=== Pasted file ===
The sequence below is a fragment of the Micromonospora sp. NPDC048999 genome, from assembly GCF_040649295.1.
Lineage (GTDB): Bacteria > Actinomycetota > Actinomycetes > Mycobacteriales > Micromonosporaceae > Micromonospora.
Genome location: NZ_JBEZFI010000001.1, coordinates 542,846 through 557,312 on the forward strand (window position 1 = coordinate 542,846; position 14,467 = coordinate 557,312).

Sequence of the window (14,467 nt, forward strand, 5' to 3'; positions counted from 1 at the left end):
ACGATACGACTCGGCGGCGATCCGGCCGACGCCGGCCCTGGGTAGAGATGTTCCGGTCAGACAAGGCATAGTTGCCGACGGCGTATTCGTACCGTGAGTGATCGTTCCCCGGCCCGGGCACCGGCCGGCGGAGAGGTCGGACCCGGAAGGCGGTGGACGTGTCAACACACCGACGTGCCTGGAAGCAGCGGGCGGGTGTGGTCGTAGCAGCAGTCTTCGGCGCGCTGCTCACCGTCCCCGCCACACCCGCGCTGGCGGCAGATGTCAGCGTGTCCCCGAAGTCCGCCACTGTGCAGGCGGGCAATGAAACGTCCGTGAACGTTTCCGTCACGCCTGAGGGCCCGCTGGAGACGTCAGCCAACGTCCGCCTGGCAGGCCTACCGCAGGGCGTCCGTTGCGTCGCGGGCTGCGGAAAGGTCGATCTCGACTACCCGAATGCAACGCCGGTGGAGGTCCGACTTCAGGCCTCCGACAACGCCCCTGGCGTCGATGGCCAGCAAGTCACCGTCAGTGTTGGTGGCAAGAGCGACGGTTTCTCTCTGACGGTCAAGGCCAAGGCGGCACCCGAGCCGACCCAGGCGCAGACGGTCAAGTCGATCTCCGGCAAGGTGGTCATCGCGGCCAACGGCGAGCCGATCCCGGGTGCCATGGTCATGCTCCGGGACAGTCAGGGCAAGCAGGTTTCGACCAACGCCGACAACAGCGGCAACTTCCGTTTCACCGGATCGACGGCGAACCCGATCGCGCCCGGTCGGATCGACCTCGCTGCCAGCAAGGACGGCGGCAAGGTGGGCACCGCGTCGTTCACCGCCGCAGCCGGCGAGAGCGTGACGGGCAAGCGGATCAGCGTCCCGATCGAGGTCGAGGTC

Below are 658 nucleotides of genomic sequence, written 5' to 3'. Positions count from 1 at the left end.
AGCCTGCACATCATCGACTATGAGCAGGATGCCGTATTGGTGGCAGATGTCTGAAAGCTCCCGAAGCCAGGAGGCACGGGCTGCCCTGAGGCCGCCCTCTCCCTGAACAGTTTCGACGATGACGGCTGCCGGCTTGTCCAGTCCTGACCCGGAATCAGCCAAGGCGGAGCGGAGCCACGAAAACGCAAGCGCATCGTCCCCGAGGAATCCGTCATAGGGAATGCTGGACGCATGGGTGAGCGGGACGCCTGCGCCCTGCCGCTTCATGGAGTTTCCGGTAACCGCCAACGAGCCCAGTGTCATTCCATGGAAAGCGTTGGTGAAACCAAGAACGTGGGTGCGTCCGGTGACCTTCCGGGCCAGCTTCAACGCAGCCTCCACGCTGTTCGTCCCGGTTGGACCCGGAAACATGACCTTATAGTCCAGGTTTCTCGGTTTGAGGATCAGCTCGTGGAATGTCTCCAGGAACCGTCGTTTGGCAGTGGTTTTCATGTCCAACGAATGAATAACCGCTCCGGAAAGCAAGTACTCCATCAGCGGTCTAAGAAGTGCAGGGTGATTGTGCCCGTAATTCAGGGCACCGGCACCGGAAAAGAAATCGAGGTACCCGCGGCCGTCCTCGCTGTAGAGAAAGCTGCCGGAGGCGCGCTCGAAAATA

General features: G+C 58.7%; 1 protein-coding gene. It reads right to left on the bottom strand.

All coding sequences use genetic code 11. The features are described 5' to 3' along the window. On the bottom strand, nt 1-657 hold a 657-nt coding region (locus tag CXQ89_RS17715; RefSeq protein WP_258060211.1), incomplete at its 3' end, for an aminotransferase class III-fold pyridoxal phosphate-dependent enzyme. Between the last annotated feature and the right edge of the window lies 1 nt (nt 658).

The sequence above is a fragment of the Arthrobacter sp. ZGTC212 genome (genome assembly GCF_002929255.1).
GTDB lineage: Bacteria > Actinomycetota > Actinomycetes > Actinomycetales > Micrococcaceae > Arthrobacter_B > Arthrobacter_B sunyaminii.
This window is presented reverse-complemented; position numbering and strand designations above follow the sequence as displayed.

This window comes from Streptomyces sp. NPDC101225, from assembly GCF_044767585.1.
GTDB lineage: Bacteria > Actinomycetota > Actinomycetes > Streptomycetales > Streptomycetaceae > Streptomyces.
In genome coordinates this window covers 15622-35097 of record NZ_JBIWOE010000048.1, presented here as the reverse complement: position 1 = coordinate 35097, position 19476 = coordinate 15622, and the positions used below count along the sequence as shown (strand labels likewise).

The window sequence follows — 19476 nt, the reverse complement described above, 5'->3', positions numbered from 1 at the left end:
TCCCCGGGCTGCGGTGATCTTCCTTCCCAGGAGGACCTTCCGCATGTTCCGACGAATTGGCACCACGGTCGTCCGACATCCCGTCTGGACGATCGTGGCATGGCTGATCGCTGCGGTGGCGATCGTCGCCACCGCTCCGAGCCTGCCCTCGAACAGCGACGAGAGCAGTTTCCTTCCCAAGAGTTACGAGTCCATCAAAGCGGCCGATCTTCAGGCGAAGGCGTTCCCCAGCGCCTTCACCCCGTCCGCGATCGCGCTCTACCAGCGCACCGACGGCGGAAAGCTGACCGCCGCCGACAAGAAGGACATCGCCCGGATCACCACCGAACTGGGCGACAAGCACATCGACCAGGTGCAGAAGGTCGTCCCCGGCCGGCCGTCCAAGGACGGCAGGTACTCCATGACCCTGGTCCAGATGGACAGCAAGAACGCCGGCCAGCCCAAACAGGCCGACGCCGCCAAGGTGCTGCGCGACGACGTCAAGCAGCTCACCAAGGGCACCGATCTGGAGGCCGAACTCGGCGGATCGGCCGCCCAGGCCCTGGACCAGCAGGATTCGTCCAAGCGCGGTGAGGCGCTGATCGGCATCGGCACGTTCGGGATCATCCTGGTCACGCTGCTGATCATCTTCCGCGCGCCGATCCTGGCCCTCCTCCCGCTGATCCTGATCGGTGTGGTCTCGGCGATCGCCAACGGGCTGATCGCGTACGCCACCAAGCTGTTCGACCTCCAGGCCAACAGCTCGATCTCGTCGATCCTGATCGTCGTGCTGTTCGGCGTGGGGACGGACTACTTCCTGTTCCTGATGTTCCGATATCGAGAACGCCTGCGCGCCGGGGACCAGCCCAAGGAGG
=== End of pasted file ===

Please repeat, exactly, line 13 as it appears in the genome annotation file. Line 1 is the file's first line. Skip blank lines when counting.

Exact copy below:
This window comes from Streptomyces sp. NPDC101225, from assembly GCF_044767585.1.